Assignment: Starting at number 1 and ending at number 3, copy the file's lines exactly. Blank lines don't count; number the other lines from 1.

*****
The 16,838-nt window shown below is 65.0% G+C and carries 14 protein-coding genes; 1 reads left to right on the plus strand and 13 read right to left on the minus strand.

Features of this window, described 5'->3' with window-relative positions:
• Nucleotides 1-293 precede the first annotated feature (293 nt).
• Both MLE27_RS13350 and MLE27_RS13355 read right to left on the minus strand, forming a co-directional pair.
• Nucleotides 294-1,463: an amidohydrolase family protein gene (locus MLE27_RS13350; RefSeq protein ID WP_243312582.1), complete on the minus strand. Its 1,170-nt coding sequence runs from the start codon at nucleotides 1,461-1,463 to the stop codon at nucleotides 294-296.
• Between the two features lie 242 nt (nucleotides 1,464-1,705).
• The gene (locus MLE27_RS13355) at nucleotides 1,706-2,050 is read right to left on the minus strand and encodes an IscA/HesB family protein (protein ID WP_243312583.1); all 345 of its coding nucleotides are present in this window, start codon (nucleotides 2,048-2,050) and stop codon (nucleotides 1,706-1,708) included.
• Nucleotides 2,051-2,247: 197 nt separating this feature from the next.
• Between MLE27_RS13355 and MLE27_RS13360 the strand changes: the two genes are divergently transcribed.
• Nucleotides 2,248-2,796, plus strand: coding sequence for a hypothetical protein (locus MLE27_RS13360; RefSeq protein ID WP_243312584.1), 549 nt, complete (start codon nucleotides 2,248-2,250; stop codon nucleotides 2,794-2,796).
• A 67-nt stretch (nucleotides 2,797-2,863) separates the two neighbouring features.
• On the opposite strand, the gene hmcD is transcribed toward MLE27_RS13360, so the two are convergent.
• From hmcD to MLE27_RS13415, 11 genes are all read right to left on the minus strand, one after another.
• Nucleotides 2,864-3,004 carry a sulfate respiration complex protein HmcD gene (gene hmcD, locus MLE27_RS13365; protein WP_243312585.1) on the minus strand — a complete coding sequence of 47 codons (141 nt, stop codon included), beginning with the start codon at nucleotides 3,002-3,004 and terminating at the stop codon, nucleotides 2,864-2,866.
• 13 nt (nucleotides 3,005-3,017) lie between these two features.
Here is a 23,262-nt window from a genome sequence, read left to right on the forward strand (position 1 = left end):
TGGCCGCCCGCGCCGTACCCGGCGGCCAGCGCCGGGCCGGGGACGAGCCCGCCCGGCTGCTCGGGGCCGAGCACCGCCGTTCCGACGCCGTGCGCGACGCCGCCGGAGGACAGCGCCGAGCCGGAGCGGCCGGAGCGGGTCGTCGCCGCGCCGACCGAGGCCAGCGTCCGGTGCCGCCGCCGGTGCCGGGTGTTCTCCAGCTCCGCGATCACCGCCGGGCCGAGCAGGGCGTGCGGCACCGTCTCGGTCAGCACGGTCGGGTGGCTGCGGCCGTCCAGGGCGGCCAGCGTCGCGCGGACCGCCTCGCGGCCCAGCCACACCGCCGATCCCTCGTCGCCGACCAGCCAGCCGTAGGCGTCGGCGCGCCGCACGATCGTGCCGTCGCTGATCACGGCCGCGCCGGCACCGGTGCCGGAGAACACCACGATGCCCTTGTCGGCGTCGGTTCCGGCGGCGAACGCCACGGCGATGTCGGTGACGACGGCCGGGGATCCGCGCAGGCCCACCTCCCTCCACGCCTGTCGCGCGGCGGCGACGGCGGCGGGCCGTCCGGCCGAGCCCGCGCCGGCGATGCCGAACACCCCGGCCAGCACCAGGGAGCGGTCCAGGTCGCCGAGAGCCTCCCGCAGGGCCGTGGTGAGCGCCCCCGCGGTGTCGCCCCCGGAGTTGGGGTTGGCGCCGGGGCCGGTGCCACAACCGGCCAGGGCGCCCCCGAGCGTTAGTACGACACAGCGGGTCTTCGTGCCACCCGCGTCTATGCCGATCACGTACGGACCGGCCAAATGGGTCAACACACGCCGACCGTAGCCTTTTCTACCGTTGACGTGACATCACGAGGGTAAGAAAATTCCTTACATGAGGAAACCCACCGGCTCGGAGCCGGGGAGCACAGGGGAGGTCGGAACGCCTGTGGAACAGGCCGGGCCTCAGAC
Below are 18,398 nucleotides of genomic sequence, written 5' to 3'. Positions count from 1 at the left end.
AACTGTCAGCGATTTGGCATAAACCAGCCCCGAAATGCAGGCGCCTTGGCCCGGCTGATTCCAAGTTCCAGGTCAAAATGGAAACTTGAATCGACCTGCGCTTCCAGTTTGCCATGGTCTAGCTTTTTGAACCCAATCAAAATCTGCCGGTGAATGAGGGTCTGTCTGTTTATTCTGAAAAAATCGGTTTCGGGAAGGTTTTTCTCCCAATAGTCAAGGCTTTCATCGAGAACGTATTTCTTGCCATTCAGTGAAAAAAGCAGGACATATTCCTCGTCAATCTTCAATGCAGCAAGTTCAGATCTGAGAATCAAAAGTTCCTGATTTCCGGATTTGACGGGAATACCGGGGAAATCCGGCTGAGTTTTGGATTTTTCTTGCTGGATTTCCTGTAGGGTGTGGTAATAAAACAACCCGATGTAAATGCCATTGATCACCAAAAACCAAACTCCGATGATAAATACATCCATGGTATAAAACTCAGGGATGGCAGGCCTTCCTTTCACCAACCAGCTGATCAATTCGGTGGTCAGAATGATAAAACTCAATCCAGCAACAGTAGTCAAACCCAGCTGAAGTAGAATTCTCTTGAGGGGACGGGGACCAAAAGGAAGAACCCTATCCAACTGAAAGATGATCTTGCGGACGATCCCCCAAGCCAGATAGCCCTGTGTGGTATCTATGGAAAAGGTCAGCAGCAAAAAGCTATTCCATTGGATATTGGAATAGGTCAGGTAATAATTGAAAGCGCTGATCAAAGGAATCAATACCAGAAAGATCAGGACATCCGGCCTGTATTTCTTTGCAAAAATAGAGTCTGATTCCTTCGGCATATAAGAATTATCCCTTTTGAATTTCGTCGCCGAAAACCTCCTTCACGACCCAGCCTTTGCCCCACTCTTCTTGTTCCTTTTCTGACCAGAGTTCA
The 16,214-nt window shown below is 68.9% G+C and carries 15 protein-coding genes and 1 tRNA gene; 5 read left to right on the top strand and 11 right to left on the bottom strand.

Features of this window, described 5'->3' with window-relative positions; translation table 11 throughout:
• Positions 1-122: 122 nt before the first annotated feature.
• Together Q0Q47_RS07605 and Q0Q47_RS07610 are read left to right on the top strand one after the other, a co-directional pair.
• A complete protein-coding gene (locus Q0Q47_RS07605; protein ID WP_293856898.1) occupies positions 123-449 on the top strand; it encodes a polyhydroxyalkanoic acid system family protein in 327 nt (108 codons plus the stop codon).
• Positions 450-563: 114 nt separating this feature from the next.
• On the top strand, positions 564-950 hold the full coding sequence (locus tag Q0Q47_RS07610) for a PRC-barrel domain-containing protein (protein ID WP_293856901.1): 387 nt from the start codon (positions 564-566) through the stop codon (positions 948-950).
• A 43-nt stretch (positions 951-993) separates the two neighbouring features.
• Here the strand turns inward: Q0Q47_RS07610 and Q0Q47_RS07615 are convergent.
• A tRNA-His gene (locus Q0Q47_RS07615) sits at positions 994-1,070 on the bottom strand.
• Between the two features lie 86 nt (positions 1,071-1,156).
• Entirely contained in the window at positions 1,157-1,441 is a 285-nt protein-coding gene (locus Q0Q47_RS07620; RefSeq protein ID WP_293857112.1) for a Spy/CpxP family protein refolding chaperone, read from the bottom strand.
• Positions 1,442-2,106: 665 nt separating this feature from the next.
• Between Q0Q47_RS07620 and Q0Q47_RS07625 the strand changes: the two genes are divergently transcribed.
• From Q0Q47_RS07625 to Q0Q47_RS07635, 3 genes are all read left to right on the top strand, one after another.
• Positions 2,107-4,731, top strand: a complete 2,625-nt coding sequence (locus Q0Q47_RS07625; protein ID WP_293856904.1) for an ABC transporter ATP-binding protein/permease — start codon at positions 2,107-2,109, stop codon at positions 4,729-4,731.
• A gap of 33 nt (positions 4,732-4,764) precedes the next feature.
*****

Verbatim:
The 16,838-nt window shown below is 65.0% G+C and carries 14 protein-coding genes; 1 reads left to right on the plus strand and 13 read right to left on the minus strand.

Features of this window, described 5'->3' with window-relative positions:
• Nucleotides 1-293 precede the first annotated feature (293 nt).